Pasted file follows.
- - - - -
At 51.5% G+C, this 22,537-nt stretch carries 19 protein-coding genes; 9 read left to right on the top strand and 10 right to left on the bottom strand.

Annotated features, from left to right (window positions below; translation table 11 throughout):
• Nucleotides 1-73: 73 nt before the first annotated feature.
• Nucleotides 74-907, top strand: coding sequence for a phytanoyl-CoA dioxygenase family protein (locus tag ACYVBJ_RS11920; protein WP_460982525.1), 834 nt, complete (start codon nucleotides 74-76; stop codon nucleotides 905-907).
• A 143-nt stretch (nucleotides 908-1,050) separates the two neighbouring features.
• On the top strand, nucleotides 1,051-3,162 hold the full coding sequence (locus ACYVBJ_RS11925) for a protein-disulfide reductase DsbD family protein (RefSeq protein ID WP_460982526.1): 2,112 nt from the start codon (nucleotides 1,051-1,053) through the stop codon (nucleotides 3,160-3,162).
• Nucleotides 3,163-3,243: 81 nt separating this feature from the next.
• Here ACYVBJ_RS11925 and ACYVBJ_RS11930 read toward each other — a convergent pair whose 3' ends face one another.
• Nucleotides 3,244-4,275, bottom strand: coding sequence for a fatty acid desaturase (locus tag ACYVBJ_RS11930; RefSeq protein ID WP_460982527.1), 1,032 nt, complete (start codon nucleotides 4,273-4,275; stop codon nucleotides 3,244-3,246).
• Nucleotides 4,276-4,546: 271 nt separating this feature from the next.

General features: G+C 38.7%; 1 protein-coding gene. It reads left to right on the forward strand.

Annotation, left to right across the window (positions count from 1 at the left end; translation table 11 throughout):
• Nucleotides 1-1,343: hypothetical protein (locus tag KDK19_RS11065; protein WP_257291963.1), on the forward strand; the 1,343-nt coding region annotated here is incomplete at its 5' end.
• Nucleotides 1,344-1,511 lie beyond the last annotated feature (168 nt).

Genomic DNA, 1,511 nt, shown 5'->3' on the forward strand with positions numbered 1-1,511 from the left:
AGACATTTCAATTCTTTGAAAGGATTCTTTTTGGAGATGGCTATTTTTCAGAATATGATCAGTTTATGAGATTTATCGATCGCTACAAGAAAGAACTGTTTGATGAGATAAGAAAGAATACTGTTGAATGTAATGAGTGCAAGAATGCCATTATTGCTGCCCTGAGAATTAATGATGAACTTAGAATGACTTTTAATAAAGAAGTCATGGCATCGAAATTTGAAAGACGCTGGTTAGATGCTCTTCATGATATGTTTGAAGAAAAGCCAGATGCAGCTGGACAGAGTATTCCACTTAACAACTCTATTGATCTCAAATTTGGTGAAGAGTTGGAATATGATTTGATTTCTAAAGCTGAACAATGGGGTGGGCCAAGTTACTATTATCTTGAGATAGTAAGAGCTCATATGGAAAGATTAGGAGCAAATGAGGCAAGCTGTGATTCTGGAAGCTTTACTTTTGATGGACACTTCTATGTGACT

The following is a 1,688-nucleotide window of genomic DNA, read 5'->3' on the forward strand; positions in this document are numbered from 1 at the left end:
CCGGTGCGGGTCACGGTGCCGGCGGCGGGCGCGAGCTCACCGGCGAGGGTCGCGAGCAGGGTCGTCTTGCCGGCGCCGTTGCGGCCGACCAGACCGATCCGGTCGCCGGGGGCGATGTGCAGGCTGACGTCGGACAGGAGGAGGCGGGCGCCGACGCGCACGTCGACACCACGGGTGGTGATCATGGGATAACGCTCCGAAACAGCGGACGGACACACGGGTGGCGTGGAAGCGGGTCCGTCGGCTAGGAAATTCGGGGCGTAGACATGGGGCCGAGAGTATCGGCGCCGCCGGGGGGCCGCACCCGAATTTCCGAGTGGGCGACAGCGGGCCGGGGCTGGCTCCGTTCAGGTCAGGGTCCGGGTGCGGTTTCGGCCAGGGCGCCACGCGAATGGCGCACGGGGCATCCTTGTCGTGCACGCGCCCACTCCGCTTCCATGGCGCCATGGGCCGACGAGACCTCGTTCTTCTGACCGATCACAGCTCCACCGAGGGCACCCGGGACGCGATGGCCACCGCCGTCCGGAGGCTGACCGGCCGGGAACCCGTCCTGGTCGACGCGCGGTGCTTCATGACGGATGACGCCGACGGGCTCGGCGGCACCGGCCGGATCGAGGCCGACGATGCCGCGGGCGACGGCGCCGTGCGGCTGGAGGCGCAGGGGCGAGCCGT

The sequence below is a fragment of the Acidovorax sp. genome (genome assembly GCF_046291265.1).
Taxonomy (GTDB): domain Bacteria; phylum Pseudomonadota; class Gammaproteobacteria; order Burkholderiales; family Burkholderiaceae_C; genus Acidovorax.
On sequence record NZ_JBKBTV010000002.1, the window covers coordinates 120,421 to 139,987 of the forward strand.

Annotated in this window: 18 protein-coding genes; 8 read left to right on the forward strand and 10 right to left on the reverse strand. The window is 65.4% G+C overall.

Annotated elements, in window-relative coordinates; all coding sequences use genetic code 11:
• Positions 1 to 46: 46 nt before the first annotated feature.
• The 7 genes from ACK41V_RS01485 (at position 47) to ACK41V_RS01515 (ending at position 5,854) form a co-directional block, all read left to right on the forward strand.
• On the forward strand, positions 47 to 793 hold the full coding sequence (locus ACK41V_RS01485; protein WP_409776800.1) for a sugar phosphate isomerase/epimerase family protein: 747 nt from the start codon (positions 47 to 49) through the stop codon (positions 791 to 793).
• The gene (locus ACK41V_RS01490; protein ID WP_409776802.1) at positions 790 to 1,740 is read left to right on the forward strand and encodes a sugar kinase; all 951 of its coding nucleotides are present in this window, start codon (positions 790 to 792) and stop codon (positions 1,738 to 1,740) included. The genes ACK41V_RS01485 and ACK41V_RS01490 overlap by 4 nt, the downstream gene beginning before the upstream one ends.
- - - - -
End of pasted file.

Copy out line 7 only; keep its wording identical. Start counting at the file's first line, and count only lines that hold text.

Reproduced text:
• Nucleotides 3,163-3,243: 81 nt separating this feature from the next.